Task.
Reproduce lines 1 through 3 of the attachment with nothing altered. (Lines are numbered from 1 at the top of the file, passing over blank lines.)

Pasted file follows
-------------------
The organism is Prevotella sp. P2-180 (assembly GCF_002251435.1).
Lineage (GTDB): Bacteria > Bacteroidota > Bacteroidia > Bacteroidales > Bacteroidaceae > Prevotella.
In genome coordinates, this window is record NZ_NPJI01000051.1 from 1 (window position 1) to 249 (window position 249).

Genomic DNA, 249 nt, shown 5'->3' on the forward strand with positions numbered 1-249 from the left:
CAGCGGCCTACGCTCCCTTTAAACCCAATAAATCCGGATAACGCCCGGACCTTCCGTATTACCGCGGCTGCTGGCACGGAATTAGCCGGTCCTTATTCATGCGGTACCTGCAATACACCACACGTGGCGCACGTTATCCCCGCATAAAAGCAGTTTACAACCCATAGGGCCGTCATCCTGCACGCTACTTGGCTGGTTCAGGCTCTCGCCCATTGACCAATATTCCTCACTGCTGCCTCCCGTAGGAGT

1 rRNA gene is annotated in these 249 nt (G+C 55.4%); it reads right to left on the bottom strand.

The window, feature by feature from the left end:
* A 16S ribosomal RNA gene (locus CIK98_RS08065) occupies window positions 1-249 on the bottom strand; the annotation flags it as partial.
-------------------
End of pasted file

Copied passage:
The organism is Prevotella sp. P2-180 (assembly GCF_002251435.1).
Lineage (GTDB): Bacteria > Bacteroidota > Bacteroidia > Bacteroidales > Bacteroidaceae > Prevotella.
In genome coordinates, this window is record NZ_NPJI01000051.1 from 1 (window position 1) to 249 (window position 249).